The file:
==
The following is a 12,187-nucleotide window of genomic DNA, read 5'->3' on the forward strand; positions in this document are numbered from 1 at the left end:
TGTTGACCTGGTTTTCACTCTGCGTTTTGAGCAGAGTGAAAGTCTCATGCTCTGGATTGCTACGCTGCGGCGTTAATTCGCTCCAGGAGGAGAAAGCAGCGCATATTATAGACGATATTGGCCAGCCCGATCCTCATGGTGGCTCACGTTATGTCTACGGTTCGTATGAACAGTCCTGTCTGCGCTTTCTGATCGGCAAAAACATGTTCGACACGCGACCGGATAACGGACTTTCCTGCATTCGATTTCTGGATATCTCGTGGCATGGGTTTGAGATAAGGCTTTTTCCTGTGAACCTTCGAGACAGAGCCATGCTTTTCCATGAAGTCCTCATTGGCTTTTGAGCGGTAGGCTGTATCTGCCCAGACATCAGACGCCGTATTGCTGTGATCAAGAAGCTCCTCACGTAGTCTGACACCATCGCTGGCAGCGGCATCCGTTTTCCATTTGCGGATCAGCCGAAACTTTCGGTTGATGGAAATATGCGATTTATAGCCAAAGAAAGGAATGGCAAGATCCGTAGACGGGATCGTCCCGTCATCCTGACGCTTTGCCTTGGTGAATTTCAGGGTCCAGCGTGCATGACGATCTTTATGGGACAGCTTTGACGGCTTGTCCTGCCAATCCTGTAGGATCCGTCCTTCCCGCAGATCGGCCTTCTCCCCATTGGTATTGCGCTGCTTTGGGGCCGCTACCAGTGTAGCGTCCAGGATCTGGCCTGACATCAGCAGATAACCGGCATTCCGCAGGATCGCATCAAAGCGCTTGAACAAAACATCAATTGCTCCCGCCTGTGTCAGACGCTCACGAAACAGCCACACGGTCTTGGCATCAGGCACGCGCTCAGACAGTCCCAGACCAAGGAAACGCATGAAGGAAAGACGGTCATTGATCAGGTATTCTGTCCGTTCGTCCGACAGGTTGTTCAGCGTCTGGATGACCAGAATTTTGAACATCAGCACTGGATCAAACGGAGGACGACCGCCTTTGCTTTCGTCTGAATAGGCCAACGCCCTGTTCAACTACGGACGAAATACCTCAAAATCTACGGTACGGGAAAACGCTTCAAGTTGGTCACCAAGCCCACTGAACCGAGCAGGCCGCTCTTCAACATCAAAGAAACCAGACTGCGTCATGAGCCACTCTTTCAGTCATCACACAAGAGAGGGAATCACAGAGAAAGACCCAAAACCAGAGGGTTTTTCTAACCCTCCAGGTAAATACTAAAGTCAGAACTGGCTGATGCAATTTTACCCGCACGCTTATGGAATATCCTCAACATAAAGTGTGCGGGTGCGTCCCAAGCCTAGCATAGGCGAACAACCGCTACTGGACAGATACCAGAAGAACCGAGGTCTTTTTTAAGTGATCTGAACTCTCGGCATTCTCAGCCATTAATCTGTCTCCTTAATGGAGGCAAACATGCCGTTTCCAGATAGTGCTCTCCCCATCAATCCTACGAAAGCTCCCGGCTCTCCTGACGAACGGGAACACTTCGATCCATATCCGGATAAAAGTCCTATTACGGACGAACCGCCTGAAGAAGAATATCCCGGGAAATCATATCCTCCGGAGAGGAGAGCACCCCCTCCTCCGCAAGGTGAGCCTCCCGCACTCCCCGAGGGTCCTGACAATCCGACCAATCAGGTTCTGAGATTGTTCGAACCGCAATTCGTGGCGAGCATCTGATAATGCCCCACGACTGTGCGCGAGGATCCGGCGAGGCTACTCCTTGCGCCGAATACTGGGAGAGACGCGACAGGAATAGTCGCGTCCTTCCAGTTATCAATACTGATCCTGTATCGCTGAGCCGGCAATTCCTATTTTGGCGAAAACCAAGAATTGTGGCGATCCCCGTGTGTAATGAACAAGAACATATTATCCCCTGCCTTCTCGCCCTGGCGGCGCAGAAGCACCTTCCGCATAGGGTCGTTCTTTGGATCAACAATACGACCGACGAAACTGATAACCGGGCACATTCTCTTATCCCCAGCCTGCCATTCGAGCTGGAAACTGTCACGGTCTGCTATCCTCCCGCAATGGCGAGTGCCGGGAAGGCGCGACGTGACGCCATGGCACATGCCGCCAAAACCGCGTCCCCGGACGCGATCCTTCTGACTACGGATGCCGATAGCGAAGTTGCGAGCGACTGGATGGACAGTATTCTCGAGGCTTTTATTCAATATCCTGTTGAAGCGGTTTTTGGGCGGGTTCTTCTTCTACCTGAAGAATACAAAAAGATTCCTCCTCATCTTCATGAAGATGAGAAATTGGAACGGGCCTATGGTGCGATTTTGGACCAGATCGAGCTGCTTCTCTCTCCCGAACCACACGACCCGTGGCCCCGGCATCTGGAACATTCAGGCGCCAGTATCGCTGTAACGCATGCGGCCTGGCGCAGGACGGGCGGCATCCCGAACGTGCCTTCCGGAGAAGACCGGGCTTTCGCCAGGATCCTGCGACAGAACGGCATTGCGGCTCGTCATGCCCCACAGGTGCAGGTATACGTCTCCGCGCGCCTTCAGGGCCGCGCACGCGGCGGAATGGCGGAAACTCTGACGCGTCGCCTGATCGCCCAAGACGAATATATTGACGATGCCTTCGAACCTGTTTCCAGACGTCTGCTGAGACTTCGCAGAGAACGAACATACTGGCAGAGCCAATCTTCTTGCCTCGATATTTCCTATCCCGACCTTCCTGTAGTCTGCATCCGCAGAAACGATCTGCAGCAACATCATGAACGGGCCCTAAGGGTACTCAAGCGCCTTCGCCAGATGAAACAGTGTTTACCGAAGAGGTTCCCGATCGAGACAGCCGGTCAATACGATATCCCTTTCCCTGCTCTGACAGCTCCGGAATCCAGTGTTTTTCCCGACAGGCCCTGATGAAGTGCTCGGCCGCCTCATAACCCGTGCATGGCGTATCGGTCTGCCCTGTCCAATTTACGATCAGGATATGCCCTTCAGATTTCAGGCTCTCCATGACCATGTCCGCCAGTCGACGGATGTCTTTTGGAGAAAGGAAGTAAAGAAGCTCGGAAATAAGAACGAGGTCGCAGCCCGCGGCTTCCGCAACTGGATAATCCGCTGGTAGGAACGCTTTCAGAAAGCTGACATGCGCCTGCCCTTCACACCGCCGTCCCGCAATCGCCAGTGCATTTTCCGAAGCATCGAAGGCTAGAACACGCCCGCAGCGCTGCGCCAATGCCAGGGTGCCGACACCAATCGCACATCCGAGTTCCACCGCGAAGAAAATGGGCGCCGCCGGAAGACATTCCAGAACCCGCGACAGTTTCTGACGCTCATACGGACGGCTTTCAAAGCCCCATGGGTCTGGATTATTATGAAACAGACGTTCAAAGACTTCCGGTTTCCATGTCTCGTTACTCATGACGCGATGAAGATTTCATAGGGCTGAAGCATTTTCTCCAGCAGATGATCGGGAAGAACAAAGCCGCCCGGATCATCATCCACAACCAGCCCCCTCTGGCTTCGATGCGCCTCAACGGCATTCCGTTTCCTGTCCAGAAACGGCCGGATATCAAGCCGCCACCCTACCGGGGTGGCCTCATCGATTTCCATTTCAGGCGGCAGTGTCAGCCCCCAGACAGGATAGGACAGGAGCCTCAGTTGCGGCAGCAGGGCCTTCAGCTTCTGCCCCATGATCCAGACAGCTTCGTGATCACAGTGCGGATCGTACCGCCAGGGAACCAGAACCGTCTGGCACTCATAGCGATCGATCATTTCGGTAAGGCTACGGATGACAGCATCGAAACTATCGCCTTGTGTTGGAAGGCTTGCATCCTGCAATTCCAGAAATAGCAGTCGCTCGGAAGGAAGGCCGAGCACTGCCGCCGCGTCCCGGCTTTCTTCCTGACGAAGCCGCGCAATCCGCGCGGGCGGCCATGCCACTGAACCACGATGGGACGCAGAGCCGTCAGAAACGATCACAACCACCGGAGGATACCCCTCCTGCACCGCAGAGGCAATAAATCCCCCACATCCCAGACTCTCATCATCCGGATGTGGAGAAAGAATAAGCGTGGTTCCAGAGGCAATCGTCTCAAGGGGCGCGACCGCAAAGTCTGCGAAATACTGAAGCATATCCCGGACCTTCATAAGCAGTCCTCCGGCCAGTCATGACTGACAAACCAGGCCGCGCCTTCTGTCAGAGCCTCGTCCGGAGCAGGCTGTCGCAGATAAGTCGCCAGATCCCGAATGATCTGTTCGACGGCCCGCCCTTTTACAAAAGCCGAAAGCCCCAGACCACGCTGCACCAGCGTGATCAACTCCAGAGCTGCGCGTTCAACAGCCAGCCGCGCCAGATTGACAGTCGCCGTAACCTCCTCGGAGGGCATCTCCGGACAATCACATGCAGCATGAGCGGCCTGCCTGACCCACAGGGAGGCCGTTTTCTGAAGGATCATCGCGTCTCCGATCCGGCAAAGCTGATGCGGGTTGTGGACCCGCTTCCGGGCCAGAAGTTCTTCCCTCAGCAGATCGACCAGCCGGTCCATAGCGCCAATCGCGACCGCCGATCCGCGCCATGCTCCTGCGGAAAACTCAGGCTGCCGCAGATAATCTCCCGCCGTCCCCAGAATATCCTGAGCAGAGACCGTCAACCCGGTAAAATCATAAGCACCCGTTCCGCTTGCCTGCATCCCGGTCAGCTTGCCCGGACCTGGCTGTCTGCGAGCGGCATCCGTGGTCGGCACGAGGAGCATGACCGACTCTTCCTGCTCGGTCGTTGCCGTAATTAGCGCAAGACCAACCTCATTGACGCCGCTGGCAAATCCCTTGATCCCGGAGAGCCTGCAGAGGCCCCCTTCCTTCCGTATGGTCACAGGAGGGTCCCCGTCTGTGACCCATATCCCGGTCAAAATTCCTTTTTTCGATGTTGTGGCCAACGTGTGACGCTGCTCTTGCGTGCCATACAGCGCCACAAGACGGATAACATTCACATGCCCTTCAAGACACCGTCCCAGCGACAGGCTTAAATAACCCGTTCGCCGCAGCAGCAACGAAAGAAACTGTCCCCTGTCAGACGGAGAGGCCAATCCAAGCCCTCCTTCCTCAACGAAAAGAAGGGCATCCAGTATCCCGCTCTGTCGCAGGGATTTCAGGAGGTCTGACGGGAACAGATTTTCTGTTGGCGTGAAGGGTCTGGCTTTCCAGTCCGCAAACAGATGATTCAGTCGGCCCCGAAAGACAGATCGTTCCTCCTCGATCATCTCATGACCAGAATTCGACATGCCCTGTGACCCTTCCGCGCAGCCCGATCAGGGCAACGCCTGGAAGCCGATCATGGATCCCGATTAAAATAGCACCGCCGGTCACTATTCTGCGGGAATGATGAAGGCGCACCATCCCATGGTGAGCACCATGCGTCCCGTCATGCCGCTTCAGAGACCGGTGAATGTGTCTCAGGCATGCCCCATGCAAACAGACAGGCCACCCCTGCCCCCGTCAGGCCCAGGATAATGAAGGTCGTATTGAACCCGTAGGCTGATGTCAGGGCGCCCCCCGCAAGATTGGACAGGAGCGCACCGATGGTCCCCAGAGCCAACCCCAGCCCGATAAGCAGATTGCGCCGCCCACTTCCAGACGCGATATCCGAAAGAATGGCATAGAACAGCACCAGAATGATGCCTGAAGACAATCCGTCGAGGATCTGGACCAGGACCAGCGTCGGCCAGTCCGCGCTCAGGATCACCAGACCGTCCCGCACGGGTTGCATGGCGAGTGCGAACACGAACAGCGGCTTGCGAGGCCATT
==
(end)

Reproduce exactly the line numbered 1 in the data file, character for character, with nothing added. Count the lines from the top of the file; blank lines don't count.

The following is a 12,187-nucleotide window of genomic DNA, read 5'->3' on the forward strand; positions in this document are numbered from 1 at the left end: